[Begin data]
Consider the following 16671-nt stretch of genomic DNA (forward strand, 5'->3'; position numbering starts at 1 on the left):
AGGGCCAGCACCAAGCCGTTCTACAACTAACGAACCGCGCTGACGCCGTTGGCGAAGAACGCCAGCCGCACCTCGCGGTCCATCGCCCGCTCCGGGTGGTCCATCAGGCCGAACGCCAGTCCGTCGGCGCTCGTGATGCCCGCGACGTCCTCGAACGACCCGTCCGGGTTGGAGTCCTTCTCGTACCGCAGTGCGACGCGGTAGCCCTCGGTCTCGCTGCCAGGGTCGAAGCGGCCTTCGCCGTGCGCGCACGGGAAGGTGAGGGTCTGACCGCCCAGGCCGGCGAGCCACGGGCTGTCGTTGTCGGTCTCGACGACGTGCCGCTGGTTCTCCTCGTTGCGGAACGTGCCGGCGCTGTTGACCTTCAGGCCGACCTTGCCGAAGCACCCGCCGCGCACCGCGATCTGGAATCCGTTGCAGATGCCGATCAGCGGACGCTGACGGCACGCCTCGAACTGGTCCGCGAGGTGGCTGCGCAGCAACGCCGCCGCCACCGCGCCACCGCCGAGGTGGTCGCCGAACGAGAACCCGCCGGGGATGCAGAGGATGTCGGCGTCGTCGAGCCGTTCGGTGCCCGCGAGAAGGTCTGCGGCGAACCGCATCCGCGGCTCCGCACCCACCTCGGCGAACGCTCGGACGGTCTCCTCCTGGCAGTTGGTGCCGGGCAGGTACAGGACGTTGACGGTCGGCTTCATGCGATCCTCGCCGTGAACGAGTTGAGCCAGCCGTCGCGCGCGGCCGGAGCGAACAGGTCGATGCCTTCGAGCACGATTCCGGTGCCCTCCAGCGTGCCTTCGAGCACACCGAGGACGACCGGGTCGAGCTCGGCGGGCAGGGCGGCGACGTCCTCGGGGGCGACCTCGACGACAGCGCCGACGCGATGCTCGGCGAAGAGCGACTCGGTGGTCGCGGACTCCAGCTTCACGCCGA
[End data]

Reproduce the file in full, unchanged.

Consider the following 16671-nt stretch of genomic DNA (forward strand, 5'->3'; position numbering starts at 1 on the left):
AGGGCCAGCACCAAGCCGTTCTACAACTAACGAACCGCGCTGACGCCGTTGGCGAAGAACGCCAGCCGCACCTCGCGGTCCATCGCCCGCTCCGGGTGGTCCATCAGGCCGAACGCCAGTCCGTCGGCGCTCGTGATGCCCGCGACGTCCTCGAACGACCCGTCCGGGTTGGAGTCCTTCTCGTACCGCAGTGCGACGCGGTAGCCCTCGGTCTCGCTGCCAGGGTCGAAGCGGCCTTCGCCGTGCGCGCACGGGAAGGTGAGGGTCTGACCGCCCAGGCCGGCGAGCCACGGGCTGTCGTTGTCGGTCTCGACGACGTGCCGCTGGTTCTCCTCGTTGCGGAACGTGCCGGCGCTGTTGACCTTCAGGCCGACCTTGCCGAAGCACCCGCCGCGCACCGCGATCTGGAATCCGTTGCAGATGCCGATCAGCGGACGCTGACGGCACGCCTCGAACTGGTCCGCGAGGTGGCTGCGCAGCAACGCCGCCGCCACCGCGCCACCGCCGAGGTGGTCGCCGAACGAGAACCCGCCGGGGATGCAGAGGATGTCGGCGTCGTCGAGCCGTTCGGTGCCCGCGAGAAGGTCTGCGGCGAACCGCATCCGCGGCTCCGCACCCACCTCGGCGAACGCTCGGACGGTCTCCTCCTGGCAGTTGGTGCCGGGCAGGTACAGGACGTTGACGGTCGGCTTCATGCGATCCTCGCCGTGAACGAGTTGAGCCAGCCGTCGCGCGCGGCCGGAGCGAACAGGTCGATGCCTTCGAGCACGATTCCGGTGCCCTCCAGCGTGCCTTCGAGCACACCGAGGACGACCGGGTCGAGCTCGGCGGGCAGGGCGGCGACGTCCTCGGGGGCGACCTCGACGACAGCGCCGACGCGATGCTCGGCGAAGAGCGACTCGGTGGTCGCGGACTCCAGCTTCACGCCGA